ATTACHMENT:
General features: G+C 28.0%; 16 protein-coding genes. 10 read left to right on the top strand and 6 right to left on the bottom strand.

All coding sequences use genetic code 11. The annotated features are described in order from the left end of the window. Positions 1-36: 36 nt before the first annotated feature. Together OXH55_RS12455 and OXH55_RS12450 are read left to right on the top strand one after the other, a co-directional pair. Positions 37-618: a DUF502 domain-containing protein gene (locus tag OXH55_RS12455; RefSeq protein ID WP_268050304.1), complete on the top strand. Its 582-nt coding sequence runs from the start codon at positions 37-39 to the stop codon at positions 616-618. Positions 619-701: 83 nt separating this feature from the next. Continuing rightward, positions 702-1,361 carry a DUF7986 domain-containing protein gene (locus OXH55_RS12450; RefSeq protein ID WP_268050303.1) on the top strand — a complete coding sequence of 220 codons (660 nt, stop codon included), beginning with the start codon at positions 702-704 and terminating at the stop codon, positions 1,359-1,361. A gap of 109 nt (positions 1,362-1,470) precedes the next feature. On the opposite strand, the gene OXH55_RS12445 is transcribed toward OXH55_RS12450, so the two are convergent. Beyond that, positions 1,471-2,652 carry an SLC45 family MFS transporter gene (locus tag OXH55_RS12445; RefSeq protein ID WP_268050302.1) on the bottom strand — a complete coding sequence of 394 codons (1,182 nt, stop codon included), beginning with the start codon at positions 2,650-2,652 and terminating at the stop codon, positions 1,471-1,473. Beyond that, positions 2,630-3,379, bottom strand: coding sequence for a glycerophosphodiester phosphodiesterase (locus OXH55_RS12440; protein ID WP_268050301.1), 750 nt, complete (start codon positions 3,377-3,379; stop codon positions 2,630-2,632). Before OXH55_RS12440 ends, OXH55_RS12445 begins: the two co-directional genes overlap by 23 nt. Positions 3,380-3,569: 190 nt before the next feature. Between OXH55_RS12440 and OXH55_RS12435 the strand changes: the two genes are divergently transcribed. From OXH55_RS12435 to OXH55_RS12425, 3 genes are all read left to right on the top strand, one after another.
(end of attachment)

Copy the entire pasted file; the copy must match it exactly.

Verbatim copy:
General features: G+C 28.0%; 16 protein-coding genes. 10 read left to right on the top strand and 6 right to left on the bottom strand.

All coding sequences use genetic code 11. The annotated features are described in order from the left end of the window. Positions 1-36: 36 nt before the first annotated feature. Together OXH55_RS12455 and OXH55_RS12450 are read left to right on the top strand one after the other, a co-directional pair. Positions 37-618: a DUF502 domain-containing protein gene (locus tag OXH55_RS12455; RefSeq protein ID WP_268050304.1), complete on the top strand. Its 582-nt coding sequence runs from the start codon at positions 37-39 to the stop codon at positions 616-618. Positions 619-701: 83 nt separating this feature from the next. Continuing rightward, positions 702-1,361 carry a DUF7986 domain-containing protein gene (locus OXH55_RS12450; RefSeq protein ID WP_268050303.1) on the top strand — a complete coding sequence of 220 codons (660 nt, stop codon included), beginning with the start codon at positions 702-704 and terminating at the stop codon, positions 1,359-1,361. A gap of 109 nt (positions 1,362-1,470) precedes the next feature. On the opposite strand, the gene OXH55_RS12445 is transcribed toward OXH55_RS12450, so the two are convergent. Beyond that, positions 1,471-2,652 carry an SLC45 family MFS transporter gene (locus tag OXH55_RS12445; RefSeq protein ID WP_268050302.1) on the bottom strand — a complete coding sequence of 394 codons (1,182 nt, stop codon included), beginning with the start codon at positions 2,650-2,652 and terminating at the stop codon, positions 1,471-1,473. Beyond that, positions 2,630-3,379, bottom strand: coding sequence for a glycerophosphodiester phosphodiesterase (locus OXH55_RS12440; protein ID WP_268050301.1), 750 nt, complete (start codon positions 3,377-3,379; stop codon positions 2,630-2,632). Before OXH55_RS12440 ends, OXH55_RS12445 begins: the two co-directional genes overlap by 23 nt. Positions 3,380-3,569: 190 nt before the next feature. Between OXH55_RS12440 and OXH55_RS12435 the strand changes: the two genes are divergently transcribed. From OXH55_RS12435 to OXH55_RS12425, 3 genes are all read left to right on the top strand, one after another.